The correspondence also included letters sent to Tony Blair and former health secretary John Reid on the subject of herbal medicine.
In 2005, the Department of Health was considering regulation of herbal medicine and acupuncture, following a European directive.
Charles had a long-held belief that complementary approaches are an essential part of any healthcare system, as long as they are safely and effectively delivered, are based on evidence and are properly integrated with any conventional treatments. The prince even made a speech to the World Health Assembly on the theme.
Clarence House said that, along with many practitioners and patients, Charles was “keen to encourage the development of an appropriate regulatory regime with the dual purpose of preserving choice of practitioner and product, while also maximising patient safety”.
Mr Reid sent Charles a letter in February 2005 telling him that a consultation found there was “strong support” for statutory regulation of herbal medicine and acupuncture.
The Prince of Wales also described a European regulation to restrict practitioners of herbal medicine as like “using a sledgehammer to crack a nut”.
Charles was keen to see that a decommissioned old Victorian asylum building in Sunderland, known as the Cherry Knowle site, be redeveloped for housing and to provide a new hospital and community facilities.
In 2004, his Prince’s Foundation came up with a vision of 800 homes and a new hospital at the site, but the following year plans stalled after the site was transferred to the English Partnerships agency.
The then-health secretary John Reid wrote to Charles in October 2004, saying “I would like to reassure you that we are keen to ensure this project moves ahead”, and again in January 2005 to update him on the progress.
However, on February 24th, 2005, Charles wrote back to vent his frustration about the lack of progress, saying: “I hope you will forgive my persistence on this issue but, despite your helpful updates, the log-jam to which I referred in my letter of last August shows little sign of alleviation and it saddens me greatly to think that the immense progress and collective enthusiasm gathered 12 months ago is now in danger of being lost.”
“The continuing hiatus seems to be due in no small part to the protracted negotiations undertaken as part of the residual estate transfer to the ODPM (Office of the Deputy Prime Minister).
“I can’t help thinking that transferring this task to another government department risks the introduction of further complexities and delays and will inevitably undermine the health vision as other priorities take precedence over time.”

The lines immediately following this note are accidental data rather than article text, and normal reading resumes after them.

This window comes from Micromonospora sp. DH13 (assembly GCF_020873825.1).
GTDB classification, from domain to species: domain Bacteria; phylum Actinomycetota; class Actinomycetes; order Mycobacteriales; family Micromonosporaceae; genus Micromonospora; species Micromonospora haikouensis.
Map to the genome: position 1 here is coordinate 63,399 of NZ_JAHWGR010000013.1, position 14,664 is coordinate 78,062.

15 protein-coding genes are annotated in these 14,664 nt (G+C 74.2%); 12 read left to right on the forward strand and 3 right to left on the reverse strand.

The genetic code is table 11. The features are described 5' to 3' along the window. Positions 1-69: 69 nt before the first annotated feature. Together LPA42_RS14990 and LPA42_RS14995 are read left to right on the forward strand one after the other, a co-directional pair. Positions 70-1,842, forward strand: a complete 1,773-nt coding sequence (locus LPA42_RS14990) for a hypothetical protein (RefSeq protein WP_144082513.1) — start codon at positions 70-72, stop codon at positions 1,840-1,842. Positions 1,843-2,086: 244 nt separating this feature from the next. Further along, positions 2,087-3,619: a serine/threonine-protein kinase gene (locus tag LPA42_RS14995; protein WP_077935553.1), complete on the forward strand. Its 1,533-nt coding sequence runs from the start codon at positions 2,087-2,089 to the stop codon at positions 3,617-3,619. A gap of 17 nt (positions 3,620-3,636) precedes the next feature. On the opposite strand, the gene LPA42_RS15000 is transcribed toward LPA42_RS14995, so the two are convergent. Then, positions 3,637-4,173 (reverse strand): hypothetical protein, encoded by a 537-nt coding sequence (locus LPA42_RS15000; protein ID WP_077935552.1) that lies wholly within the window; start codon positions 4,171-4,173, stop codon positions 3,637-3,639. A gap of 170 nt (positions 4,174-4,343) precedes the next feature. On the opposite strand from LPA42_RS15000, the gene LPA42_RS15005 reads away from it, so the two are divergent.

In a reply to Charles in March 2005, Mr Reid said: “I can assure you that I take the matter of the Cherry Knowle Development very seriously, and am hopeful that it will provide a model for future such collaborations”.
In another series of letters, from 2004, Patricia Hewitt, then secretary of state for trade and industry, tells the prince how she met Robin Boles, chief executive of the charity In Kind Direct, which was set up by Charles.
In the letters, the Labour minister said she could not help by giving funding directly to In Kind Direct, which redistributes surplus goods from manufacturers and retailers to charities, but said she would try to assist it by introducing it to other public sector bodies and government colleagues.
Ms Hewitt suggested In Kind Direct apply to the South East of England Development Agency for funding, which it did. The charity was subsequently turned down.
According to the letter, she also alerted a government initiative called Corporate Challenge to the work of the charity, which was founded to increase corporate support for community organisations.
Charles wrote back to Ms Hewitt the following month, thanking her for her efforts and saying the government’s Corporate Challenge programme goes to “the very heart” of what he was trying to achieve.
Towards the end of the letter, the prince said if there was no success with the Corporate Challenge team, the minister may be hearing from him again.
The Prince of Wales defended his decision to write the series of letters to government ministers.
A Clarence House spokesman said: “The publication of private letters can only inhibit his ability to express the concerns and suggestions which have been put to him in the course of his travels and meetings.”
“The Prince of Wales is raising issues of public concern, and trying to find practical ways to address the issues.”
It is understood that the prince is “disappointed” that the confidentiality principle was not maintained.
The prince made a joke about the freedom of information act - the very legislation which enabled the publication of his correspondence - in one of his notes to Mr Blair.
In a letter dated February 24th, 2005, Charles said: “It was very good to see you again the other day and, as usual, I much enjoyed the opportunity to talk about a number of issues.
“You kindly suggested that it would be helpful if I put them in writing - despite the freedom of information act!”
Reuters and PA